Dave Anderson - Living with MS – 2012 Update
A lot has happened since my first article for the MSCoE newsletter in 2009.
I’ve been very blessed that my MS has become very stable over the past few years. I’m hoping this is what I can expect from here forward but I’m also not taking any chances. I’ve learned that being proactive about MS and health in general is very important. I get regular check-ups with my neurologists, take my MS medication as directed, keep my weight, and exercise levels where they should be. No magic here, just common sense. We Minnesotans are supposed to be good at that so that’s my story.
On the positive side of this, I feel good and can do what I want to enjoy life. This is quite a change from where I was after diagnosis in 1997 when I took up residence in my “cave”. Those were dark days and I’m glad they are behind us. I’ve learned that my experience with getting an MS diagnosis is pretty common, and we all have to learn in our own way how to make this work for us.
I remember being told by my neurologist that someday you won’t think about MS every waking moment. My response was, “Yah, right!” I really didn’t believe him when I was busy taking inventory when I woke up each morning to see what worked today and what didn’t.
One thing I did for myself and for my wife was to seek out the guidance of a talk therapist to learn how to come to terms with my feeling of loss of our future. I really did feel that my life as I knew it was over. Dealing with depression and fear of the future is something that professionals can help with that family members cannot. An outside perspective was what I needed to begin planning again.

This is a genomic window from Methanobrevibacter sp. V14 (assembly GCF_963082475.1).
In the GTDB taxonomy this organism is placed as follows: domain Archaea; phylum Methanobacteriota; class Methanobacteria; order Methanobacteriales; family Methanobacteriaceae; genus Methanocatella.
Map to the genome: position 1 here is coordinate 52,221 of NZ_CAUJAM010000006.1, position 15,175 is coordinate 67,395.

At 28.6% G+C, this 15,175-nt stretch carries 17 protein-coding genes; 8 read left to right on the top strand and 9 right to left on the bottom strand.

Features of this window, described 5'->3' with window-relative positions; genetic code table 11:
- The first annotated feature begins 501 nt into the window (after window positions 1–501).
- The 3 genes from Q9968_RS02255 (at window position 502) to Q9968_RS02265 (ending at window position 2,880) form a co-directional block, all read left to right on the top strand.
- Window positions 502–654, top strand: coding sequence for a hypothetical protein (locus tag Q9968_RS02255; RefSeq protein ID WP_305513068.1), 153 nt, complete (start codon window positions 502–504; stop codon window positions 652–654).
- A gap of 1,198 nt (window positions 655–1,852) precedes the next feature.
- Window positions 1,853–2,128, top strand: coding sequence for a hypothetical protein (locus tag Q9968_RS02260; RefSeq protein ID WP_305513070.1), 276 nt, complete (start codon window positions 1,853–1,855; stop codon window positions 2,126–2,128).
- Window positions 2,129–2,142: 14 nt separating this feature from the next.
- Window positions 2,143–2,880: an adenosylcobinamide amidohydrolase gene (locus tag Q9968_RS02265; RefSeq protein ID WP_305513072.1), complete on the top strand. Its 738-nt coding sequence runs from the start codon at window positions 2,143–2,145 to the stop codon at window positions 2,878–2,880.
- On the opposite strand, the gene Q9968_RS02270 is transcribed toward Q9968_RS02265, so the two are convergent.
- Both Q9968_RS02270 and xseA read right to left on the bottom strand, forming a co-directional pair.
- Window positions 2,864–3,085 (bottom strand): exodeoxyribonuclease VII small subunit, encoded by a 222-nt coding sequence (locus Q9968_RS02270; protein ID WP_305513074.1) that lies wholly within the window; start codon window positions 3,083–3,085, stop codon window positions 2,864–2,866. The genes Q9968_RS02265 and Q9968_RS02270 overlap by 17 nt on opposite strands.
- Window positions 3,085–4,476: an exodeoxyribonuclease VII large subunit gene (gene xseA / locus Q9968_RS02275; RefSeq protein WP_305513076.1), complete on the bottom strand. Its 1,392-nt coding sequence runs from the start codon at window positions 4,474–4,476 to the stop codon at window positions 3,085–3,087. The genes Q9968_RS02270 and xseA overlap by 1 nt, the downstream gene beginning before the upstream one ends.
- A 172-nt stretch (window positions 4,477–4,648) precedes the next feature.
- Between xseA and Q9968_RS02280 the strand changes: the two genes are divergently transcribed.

One of the things my therapist had me do was to put together a list of what I wanted to be doing in 5 years, without considering MS as a factor. It seemed like wishful thinking at the time but looking back, I see the value. I still have that list and I have looked at it a few times. The good news is that the things that truly mattered to us did happen although it took closer to 10 years to happen. Looking forward seems to be a therapeutic endeavor as opposed to being “stuck” in the fears of the present. Seeking help with emotional issues isn’t a weakness. I’ve learned that it’s just another medical problem that trained professionals can treat. I’d encourage any of you struggling with the emotional side of MS to seek help.
I recognize that my story may be quite different from others as everyone’s MS is unique. I just hope my story can give you a bit of inspiration that, as I said in my first article, life with MS can be “okay”.
To read Dave’s first newsletter article use the following link: